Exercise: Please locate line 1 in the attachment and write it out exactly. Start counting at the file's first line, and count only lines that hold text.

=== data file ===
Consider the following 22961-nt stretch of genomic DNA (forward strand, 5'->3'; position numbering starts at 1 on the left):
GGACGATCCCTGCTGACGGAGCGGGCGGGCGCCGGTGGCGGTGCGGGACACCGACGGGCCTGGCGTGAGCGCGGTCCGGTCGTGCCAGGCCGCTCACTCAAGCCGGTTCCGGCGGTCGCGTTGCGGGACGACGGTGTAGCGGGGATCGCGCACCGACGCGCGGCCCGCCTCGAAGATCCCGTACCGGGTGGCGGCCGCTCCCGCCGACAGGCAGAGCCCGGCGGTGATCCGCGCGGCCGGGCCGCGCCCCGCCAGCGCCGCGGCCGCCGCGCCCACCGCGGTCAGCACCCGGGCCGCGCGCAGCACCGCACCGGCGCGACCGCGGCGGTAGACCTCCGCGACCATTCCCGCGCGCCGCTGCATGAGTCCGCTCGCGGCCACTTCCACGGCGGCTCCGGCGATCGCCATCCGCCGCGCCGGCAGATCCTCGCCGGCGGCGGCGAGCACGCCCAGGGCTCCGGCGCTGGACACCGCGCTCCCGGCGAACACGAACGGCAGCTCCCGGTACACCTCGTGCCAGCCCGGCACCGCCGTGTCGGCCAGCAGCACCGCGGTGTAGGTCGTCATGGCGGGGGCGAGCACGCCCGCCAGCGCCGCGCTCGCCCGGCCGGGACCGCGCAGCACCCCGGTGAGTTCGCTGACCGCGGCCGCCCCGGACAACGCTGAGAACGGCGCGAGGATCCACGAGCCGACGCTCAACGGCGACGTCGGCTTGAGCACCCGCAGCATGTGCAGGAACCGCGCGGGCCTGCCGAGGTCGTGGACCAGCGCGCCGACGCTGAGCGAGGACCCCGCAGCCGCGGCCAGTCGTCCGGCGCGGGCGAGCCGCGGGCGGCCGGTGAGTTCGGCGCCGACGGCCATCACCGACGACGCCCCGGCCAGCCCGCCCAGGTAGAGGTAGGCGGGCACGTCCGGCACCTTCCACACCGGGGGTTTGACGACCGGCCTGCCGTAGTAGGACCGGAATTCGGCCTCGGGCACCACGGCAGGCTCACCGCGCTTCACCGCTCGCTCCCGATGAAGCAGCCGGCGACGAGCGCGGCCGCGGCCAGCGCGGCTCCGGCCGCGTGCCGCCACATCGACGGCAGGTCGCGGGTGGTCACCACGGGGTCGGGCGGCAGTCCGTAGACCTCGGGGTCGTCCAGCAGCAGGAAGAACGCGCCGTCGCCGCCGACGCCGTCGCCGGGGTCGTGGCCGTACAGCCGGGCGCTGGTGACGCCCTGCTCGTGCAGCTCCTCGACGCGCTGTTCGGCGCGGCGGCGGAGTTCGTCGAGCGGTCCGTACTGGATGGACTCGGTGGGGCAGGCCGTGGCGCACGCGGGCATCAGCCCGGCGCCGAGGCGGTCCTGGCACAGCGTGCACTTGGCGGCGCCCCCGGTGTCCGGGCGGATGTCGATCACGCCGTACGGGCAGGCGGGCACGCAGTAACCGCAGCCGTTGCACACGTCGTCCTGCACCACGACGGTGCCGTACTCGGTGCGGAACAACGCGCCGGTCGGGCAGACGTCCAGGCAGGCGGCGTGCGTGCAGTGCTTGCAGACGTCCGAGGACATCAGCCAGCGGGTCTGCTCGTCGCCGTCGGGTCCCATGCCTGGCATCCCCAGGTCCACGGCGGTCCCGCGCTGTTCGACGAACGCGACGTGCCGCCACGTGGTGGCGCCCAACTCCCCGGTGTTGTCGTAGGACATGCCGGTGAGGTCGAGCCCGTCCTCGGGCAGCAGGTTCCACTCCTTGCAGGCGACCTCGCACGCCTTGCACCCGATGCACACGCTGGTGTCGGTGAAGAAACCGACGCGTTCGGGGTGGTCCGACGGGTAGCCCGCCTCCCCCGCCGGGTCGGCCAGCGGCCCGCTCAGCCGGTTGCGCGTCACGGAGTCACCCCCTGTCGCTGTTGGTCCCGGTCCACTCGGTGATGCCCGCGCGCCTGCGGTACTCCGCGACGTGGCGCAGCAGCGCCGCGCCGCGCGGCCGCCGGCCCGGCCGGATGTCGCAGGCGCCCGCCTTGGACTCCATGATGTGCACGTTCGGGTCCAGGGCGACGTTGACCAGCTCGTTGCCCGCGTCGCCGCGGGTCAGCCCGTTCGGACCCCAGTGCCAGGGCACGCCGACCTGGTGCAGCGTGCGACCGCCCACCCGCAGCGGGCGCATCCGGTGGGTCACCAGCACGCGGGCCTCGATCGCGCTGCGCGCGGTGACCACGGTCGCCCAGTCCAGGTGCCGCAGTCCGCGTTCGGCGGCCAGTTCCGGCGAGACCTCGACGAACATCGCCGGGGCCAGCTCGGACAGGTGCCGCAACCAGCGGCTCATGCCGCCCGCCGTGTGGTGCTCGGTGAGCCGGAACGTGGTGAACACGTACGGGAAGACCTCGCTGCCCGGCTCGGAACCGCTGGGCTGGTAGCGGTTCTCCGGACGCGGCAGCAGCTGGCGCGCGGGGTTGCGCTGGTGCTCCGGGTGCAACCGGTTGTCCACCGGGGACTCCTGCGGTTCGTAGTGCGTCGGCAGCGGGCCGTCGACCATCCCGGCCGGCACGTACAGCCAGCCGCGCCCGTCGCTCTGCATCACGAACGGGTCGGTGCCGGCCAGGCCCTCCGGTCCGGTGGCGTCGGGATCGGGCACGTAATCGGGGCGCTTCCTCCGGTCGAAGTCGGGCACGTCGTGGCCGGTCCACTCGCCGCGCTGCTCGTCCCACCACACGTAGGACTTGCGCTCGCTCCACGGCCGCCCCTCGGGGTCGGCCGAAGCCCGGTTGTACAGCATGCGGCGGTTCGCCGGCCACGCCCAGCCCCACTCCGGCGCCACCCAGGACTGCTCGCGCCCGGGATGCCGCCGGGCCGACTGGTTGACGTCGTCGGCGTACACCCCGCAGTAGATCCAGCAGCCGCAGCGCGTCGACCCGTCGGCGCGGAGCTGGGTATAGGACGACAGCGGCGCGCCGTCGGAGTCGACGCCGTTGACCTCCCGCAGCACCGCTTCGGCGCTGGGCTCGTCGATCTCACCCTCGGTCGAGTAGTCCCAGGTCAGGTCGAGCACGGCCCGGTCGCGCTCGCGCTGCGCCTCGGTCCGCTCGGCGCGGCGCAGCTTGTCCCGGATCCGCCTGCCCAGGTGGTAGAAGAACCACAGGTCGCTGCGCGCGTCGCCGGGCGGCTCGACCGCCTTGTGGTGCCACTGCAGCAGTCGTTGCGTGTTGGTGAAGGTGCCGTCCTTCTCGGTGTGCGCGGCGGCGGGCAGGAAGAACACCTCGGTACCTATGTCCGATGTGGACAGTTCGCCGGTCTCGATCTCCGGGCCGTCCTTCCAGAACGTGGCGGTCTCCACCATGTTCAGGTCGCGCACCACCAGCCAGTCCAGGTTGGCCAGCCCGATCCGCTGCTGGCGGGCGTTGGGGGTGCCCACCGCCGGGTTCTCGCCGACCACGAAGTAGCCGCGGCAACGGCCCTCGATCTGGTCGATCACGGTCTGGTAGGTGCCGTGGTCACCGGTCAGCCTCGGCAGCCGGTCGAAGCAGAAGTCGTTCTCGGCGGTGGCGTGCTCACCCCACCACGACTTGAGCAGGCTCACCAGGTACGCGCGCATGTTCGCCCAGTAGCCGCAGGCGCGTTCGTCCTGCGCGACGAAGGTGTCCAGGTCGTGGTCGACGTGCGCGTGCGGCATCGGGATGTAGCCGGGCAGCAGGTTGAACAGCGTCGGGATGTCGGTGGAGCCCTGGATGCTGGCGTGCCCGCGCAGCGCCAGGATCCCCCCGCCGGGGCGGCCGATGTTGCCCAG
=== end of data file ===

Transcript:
Consider the following 22961-nt stretch of genomic DNA (forward strand, 5'->3'; position numbering starts at 1 on the left):